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  1. K

    Parallelogram Paradox!

    Thank you! I clearly do not think in a direct mannerism...Anyone else left-handed? Thanks again to everyone for your help! I always seem to have problems with the simple math problems, yet I find set theory and linear algebra rather straightforward...
  2. K

    Parallelogram Paradox!

    Sorry. Just realized you said this first! Take the comment I made to "HallsofIvy" and apply it to yourself as well! Thank you!
  3. K

    Parallelogram Paradox!

    HOLY CRAP! Thank you so much. I cannot believe I didn't think of that! It makes so much sense. It doesn't seem like it when you think about it though...You would think that the area remains constant...GEEZ! Math is exciting! Thank you all and especially you! Very simplistic solution! USE LIMITS...
  4. K

    Parallelogram Paradox!

    Yes. But what I am saying is that the angle is less than 90 degrees. All I have done is taken the original rectangle and "Pushed it" so that it went "sideways." I am just wondering why the area would not simply be A*B instead of A*B*sin(theta) because if it were A*B and the angle is less than...
  5. K

    Parallelogram Paradox!

    Hi there! My question involves the area of a parallelogram. Now, I know how to prove the commonly used formula (b*h) very easily, however, there is a formula given on Wikipedia as an alternative that states....Given two sides B and C with angle (theta), B*C*sin(theta)=Area of a parallelogram...
  6. K

    Proof of the Possibility of Division!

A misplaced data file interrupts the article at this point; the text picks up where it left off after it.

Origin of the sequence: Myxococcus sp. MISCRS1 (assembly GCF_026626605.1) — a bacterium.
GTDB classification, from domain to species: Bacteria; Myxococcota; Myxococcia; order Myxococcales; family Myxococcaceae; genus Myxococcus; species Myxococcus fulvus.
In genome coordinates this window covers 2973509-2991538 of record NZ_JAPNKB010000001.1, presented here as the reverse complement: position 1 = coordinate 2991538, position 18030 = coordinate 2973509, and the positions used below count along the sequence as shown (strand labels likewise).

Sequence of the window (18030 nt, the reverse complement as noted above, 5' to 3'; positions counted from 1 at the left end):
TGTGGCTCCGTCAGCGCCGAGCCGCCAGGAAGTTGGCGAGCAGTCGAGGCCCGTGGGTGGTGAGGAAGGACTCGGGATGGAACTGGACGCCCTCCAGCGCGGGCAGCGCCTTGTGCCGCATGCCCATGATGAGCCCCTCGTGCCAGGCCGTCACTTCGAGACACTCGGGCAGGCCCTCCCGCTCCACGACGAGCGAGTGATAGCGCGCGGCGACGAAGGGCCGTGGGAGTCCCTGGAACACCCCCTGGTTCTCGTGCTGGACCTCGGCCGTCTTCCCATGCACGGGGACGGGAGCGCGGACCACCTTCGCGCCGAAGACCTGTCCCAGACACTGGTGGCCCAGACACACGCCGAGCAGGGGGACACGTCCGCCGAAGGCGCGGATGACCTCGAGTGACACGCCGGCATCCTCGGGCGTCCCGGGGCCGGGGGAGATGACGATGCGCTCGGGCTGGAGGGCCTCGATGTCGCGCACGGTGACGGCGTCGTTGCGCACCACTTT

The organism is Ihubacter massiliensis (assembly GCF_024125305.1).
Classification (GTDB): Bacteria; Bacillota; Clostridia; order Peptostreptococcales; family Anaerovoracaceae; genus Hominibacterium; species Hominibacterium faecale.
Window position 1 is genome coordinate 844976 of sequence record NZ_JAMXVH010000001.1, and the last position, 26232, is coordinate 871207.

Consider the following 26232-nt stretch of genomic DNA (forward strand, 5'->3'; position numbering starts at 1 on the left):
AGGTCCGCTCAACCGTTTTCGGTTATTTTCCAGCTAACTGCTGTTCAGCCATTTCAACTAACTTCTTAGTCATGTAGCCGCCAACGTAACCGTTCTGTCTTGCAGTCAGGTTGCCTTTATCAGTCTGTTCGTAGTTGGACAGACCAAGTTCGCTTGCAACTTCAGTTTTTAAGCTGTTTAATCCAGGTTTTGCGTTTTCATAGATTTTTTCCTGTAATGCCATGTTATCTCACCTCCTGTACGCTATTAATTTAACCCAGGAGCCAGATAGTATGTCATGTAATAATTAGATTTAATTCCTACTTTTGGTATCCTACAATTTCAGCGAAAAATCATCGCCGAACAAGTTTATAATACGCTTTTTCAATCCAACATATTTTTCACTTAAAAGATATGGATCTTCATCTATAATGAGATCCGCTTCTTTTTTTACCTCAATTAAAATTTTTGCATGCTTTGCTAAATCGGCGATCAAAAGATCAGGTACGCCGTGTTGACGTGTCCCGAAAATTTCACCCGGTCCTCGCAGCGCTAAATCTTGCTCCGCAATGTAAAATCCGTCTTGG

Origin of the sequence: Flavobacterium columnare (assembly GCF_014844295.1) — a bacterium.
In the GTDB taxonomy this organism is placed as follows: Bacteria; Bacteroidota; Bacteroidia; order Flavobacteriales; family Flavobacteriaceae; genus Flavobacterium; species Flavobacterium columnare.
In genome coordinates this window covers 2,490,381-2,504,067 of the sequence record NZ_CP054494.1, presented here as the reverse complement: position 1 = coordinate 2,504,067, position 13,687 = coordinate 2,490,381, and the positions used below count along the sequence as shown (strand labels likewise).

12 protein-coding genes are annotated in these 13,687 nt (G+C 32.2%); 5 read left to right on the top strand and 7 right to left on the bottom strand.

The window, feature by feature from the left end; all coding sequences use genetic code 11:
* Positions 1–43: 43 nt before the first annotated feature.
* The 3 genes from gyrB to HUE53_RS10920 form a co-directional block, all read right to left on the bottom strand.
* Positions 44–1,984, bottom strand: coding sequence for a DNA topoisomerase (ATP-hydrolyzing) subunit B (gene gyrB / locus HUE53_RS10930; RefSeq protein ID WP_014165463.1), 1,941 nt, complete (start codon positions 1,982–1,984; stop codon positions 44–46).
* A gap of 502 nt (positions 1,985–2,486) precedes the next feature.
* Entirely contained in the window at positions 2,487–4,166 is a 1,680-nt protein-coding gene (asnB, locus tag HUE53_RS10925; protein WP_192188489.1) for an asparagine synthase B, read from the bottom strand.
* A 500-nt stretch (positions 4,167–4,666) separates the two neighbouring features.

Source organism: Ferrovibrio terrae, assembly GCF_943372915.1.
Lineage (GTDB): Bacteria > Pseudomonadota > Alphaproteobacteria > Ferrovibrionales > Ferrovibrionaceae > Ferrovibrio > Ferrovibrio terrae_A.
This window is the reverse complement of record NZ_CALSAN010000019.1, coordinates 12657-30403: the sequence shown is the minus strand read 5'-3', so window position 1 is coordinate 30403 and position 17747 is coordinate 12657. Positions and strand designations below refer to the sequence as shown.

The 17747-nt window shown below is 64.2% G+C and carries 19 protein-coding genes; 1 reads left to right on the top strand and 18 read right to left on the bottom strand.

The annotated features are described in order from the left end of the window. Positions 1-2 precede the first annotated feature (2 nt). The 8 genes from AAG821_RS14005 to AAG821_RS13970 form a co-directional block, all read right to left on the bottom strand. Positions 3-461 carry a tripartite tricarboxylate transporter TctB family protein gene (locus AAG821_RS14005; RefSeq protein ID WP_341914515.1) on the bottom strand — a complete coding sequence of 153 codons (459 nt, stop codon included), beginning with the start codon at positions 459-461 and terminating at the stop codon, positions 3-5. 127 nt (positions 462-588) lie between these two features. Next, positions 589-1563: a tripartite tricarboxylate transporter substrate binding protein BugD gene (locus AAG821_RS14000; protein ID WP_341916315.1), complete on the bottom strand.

Hi there! I have been reading Apostol's "Calculus: Volume 1" and have been trying to prove a few theorems using specific field axioms(note that this is not a "homework" question since I have not been assigned it, but instead, chosen to attempt it out of curiosity). Although I am not a math...
  7. K

    Prove that if ab=ac, then b=c.

    Thanks to all who replied! You have helped me greatly!
  8. K

    Prove that if ab=ac, then b=c.

    Sorry. I have forgotten to include that no division axioms may be used but nonetheless, thank you!
  9. K

    Prove that if ab=ac, then b=c.

    Thank you for the clarification and your reply!
  10. K

    Prove that if ab=ac, then b=c.

    Can someone help me prove that if ab=ac and a does not equal 0, then b=c. You can only use the field axioms. Here is my attempt( I am not sure about the final result). ab=ac then, ab-ac=0 a(b-c)=0 a(0)=0 (Already proved this) since a cannot equal 0, (b-c) must equal zero and we are left...
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